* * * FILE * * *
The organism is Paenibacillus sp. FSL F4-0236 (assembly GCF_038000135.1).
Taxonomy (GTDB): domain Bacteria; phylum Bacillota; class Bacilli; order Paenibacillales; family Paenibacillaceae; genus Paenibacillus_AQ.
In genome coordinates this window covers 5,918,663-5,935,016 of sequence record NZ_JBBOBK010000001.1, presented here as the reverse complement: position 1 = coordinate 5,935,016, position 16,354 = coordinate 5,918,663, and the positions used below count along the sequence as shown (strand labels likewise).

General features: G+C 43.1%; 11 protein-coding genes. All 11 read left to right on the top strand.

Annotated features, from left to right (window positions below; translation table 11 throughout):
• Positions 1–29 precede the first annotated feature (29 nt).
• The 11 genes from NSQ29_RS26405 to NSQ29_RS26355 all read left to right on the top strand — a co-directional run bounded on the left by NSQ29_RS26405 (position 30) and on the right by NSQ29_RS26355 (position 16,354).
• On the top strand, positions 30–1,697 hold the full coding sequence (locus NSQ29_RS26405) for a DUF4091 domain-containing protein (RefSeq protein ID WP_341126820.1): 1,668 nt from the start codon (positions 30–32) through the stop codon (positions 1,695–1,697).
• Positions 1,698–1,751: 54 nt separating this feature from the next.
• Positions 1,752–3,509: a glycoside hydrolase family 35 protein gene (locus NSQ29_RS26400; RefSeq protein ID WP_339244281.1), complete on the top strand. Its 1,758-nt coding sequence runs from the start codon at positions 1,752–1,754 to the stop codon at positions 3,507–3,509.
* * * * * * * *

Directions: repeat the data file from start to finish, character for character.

The organism is Paenibacillus sp. FSL F4-0236 (assembly GCF_038000135.1).
Taxonomy (GTDB): domain Bacteria; phylum Bacillota; class Bacilli; order Paenibacillales; family Paenibacillaceae; genus Paenibacillus_AQ.
In genome coordinates this window covers 5,918,663-5,935,016 of sequence record NZ_JBBOBK010000001.1, presented here as the reverse complement: position 1 = coordinate 5,935,016, position 16,354 = coordinate 5,918,663, and the positions used below count along the sequence as shown (strand labels likewise).

General features: G+C 43.1%; 11 protein-coding genes. All 11 read left to right on the top strand.

Annotated features, from left to right (window positions below; translation table 11 throughout):
• Positions 1–29 precede the first annotated feature (29 nt).
• The 11 genes from NSQ29_RS26405 to NSQ29_RS26355 all read left to right on the top strand — a co-directional run bounded on the left by NSQ29_RS26405 (position 30) and on the right by NSQ29_RS26355 (position 16,354).
• On the top strand, positions 30–1,697 hold the full coding sequence (locus NSQ29_RS26405) for a DUF4091 domain-containing protein (RefSeq protein ID WP_341126820.1): 1,668 nt from the start codon (positions 30–32) through the stop codon (positions 1,695–1,697).
• Positions 1,698–1,751: 54 nt separating this feature from the next.
• Positions 1,752–3,509: a glycoside hydrolase family 35 protein gene (locus NSQ29_RS26400; RefSeq protein ID WP_339244281.1), complete on the top strand. Its 1,758-nt coding sequence runs from the start codon at positions 1,752–1,754 to the stop codon at positions 3,507–3,509.